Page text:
Instead, Lieutenant-General Hugo Schwab, commander of the Romanian Mountain Corps, deployed two battalions to help cover the retreat of V Armeekorps along the coast road and to prevent sabotage by partisans. By the morning of April 14, V Armeekorps reached Alushta and continued to move through the town as the Romanian battalions formed blocking positions. Many of the remaining horses were shot in Alushta because they were slowing the retreat, and artillerymen removed the breechblocks from their guns and threw them into the sea. The Germans promised to evacuate the two Romanian rearguard battalions with MFPs from Alushta, but in the confusion of the retreat the Romanians were abandoned. At dawn on April 15, Eremenko’s vanguard struck the Romanians in force, and, after several hours of a delaying fight, they began retreating toward the perceived safety of naval evacuation from Alushta. However, upon reaching the town, the Romanians found the Germans gone and Soviet troops blocking the coast road. The two Romanian battalions attempted to infiltrate westward along secondary roads in the mountains, but they were eventually encircled and destroyed – only three survivors made it to Sevastopol. Schwab was incensed that the Germans had allowed his rearguard battalions to be destroyed, and Axis relations began to deteriorate during the retreat. Meanwhile, the German V Armeekorps reached Yalta on April 15, and Eremenko’s pursuit had fallen behind due to the sacrifice of the Romanian battalions. Allmendinger apparently felt safe enough in Yalta to pause for a good meal and a night’s sleep in the officer’s rest home, which had served as an R & R area for Axis troops since 1942. Generalleutnant Alfred Reinhardt, the commander of the 98. Infanterie-Division, had to remonstrate with Allmendinger to keep moving, lest the Soviet pursuit catch them bunched up on the coast road. Schwab was further angered that the Germans found time to rest while the Romanian rearguard was being annihilated. Finally, after five days of retreating, V Armeekorps reached the eastern outskirts of Sevastopol on April 16. However, the cost of this successful retreat was very high, with over 70 percent of Allmendinger’s artillery and heavy weapons lost, as well as thousands of troops – the survivors were in no shape to conduct defensive operations.

Meanwhile, Gruppe Konrad had fallen back precipitously from the Ishun position, but a good part of the artillery was saved thanks to the rearguard fought by two batteries of the Sturmgeschütz-Brigade 279. Elements of the Soviet 19th Tank Corps actually got ahead of the retreating Germans – just as Brigade Ziegler had done to Petrov’s retreating army in 1941. German columns were forced to form all-around defensive hedgehogs at nightfall, lest they be surprised and attacked by marauding Soviet mechanized units. One Romanian battalion that did not form a hedgehog was caught by Soviet tanks and opted to surrender. In another ambush, the Soviets managed to knock out two StuG III assault guns, but the rest of Sturmgeschütz Brigade 279 fought its way out of the enemy ambush. By the time that Gruppe Konrad reached the Gneisenau Line on April 12/13, it found its retreat route blocked by Soviet forces and was obliged to fight its way through the Kessel forming around them. Gruppe Konrad succeeded in fighting through the Soviet pincers, but only by retreating as fast as possible. The Romanian 19th Infantry Division was hard pressed by the Soviet tankers, and some of its battalions were destroyed.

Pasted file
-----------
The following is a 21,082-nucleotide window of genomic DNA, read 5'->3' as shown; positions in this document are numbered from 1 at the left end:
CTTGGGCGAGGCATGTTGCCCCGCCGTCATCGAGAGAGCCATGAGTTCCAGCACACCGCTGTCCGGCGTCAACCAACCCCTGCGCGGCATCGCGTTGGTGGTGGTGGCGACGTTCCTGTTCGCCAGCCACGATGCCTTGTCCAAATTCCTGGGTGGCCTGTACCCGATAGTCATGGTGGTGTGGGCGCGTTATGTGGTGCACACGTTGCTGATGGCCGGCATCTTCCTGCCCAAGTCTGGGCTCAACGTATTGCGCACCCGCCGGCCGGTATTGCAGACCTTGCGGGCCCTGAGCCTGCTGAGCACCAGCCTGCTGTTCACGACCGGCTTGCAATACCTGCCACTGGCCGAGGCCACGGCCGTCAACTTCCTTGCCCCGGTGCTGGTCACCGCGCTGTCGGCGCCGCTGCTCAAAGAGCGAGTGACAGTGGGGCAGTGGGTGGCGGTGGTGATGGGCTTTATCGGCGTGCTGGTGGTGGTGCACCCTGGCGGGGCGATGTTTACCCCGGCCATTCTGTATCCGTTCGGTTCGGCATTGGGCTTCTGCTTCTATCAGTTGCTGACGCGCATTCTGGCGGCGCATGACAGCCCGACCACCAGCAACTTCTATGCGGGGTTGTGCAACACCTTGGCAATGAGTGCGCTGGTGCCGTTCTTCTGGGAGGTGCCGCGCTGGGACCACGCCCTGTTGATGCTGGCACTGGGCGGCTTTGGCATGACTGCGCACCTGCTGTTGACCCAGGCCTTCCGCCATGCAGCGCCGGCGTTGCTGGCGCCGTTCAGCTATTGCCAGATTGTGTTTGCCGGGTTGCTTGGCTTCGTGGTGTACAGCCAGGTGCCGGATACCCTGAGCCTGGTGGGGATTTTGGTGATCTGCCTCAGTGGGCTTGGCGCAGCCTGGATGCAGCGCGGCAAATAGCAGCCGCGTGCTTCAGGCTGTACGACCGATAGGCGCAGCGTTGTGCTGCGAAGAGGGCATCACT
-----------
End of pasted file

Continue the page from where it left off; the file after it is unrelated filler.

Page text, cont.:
Contrary to what Hitler thought, Sevastopol was not prepared for another siege. A total of seven Romanian mountain-infantry battalions were manning a thin outer perimeter, which was much weaker than the Soviet positions of 1942. German naval engineers had repaired a few flak positions and built some additional bunkers, but very little had actually been done to prepare the naval base for a ground attack. The man on the spot was Oberst Paul Betz, an engineer officer, who had been designated as commander of Festung Sevastopol just two weeks prior. Betz had spent six months with the Afrikakorps in North Africa, then spent much of 1942–43 as a senior pioneer leader for AOK 17 in the Caucasus. Upon the activation of Adler, he formed a Kampfgruppe from Feldausbildungs Regiment 615 (FAR 615), six flak batteries from Pickert’s 9. Flak-Division, and the Luftwaffe’s armored flak train “Michael.” Betz moved his Kampfgruppe to block the main road to Sevastopol, just south of Bakhchisaray. When the lead elements of Gruppe Konrad arrived late on April 13, Betz was given six of the last operational StuG III assault guns to reinforce his position. At dawn on April 14 the vanguard of the 19th Tank Corps arrived at Bakhchisaray, but Kampfgruppe Betz was able to delay them for 12 critical hours, while Gruppe Konrad withdrew into Sevastopol. Then, Betz broke contact and fell back under the cover of a barrage from Gruppe Konrad’s artillery.

While the Germans retreated, Schwab deployed all three of his mountain divisions on Sevastopol’s perimeter, with the 1st and 2nd Mountain Division barring the direct routes in from the north. On the morning of April 15, the 19th Tank Corps began probing attacks against the Romanian defenses, but the mountain-infantry battalions continued to display combat effectiveness and they knocked out 23 Soviet tanks. It took Konrad 24 hours or more to get the disorganized 50. and 336. Infanterie-Divisionen into the perimeter lines, which meant that it was the Romanians who defeated the initial Soviet attacks on their own. Tolbukhin continued probing the Romanians for the next week, but not in great strength. Tolbukhin apparently believed that the Axis defenses of Sevastopol were much stronger than they really were and that a deliberate attack was necessary, so he decided to wait for his artillery to arrive before mounting a serious offensive. In fact, Jaenecke had fewer than 20,000 organized combat troops left after the retreat. In just nine days, AOK 17 had suffered 29,873 casualties, as well as losing a great deal of its equipment. Allmendinger, who had begun to display odd behavior during the retreat, decided to go on leave for a week, and left V Armeekorps under temporary command of a Romanian mountain-infantry officer – a bizarre action for a German general. The two most effective German units, the assault-gun brigades, were reduced to only a handful of operational vehicles. Luftwaffe air support dwindled after the loss of 70 aircraft, and fewer than 50 aircraft remained operational in the Crimea, including 16 Bf-109s and 21 ground-attack aircraft. Simply put, AOK 17 was no longer capable of effective resistance.